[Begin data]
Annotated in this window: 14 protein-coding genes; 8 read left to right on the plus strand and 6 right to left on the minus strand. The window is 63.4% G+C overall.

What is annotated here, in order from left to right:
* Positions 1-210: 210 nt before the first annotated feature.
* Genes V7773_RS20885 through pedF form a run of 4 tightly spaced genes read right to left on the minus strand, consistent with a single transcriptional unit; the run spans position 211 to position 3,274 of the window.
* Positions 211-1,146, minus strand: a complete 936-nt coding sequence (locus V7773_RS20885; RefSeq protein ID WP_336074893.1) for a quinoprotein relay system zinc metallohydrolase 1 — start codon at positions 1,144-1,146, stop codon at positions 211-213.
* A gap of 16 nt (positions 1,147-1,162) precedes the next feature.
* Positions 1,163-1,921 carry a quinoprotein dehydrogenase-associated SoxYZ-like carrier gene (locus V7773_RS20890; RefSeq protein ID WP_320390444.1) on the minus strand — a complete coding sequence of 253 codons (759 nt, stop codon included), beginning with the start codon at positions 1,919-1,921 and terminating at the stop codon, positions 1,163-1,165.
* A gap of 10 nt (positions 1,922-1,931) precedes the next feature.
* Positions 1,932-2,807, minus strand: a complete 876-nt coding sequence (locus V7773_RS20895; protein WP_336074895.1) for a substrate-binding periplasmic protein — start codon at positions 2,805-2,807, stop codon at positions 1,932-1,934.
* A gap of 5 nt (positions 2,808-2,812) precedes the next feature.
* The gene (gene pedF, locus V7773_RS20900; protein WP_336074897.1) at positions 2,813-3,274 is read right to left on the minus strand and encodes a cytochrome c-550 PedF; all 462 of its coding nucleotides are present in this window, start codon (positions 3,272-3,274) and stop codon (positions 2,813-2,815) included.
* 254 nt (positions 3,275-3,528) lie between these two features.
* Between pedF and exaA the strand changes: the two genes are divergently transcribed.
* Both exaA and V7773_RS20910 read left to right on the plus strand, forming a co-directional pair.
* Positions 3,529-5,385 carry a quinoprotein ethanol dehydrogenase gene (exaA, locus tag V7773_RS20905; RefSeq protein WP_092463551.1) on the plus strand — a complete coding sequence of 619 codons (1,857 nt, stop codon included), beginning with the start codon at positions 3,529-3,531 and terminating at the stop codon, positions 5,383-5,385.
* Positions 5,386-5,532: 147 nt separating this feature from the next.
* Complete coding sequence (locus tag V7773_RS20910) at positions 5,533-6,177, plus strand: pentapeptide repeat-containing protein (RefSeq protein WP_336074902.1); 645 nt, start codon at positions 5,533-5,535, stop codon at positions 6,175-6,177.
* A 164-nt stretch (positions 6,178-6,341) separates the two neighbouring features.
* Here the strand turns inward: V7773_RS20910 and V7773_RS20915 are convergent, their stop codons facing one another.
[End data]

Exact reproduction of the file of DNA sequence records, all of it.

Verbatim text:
Annotated in this window: 14 protein-coding genes; 8 read left to right on the plus strand and 6 right to left on the minus strand. The window is 63.4% G+C overall.

What is annotated here, in order from left to right:
* Positions 1-210: 210 nt before the first annotated feature.
* Genes V7773_RS20885 through pedF form a run of 4 tightly spaced genes read right to left on the minus strand, consistent with a single transcriptional unit; the run spans position 211 to position 3,274 of the window.
* Positions 211-1,146, minus strand: a complete 936-nt coding sequence (locus V7773_RS20885; RefSeq protein ID WP_336074893.1) for a quinoprotein relay system zinc metallohydrolase 1 — start codon at positions 1,144-1,146, stop codon at positions 211-213.
* A gap of 16 nt (positions 1,147-1,162) precedes the next feature.
* Positions 1,163-1,921 carry a quinoprotein dehydrogenase-associated SoxYZ-like carrier gene (locus V7773_RS20890; RefSeq protein ID WP_320390444.1) on the minus strand — a complete coding sequence of 253 codons (759 nt, stop codon included), beginning with the start codon at positions 1,919-1,921 and terminating at the stop codon, positions 1,163-1,165.
* A gap of 10 nt (positions 1,922-1,931) precedes the next feature.
* Positions 1,932-2,807, minus strand: a complete 876-nt coding sequence (locus V7773_RS20895; protein WP_336074895.1) for a substrate-binding periplasmic protein — start codon at positions 2,805-2,807, stop codon at positions 1,932-1,934.
* A gap of 5 nt (positions 2,808-2,812) precedes the next feature.
* The gene (gene pedF, locus V7773_RS20900; protein WP_336074897.1) at positions 2,813-3,274 is read right to left on the minus strand and encodes a cytochrome c-550 PedF; all 462 of its coding nucleotides are present in this window, start codon (positions 3,272-3,274) and stop codon (positions 2,813-2,815) included.
* 254 nt (positions 3,275-3,528) lie between these two features.
* Between pedF and exaA the strand changes: the two genes are divergently transcribed.
* Both exaA and V7773_RS20910 read left to right on the plus strand, forming a co-directional pair.
* Positions 3,529-5,385 carry a quinoprotein ethanol dehydrogenase gene (exaA, locus tag V7773_RS20905; RefSeq protein WP_092463551.1) on the plus strand — a complete coding sequence of 619 codons (1,857 nt, stop codon included), beginning with the start codon at positions 3,529-3,531 and terminating at the stop codon, positions 5,383-5,385.
* Positions 5,386-5,532: 147 nt separating this feature from the next.
* Complete coding sequence (locus tag V7773_RS20910) at positions 5,533-6,177, plus strand: pentapeptide repeat-containing protein (RefSeq protein WP_336074902.1); 645 nt, start codon at positions 5,533-5,535, stop codon at positions 6,175-6,177.
* A 164-nt stretch (positions 6,178-6,341) separates the two neighbouring features.
* Here the strand turns inward: V7773_RS20910 and V7773_RS20915 are convergent, their stop codons facing one another.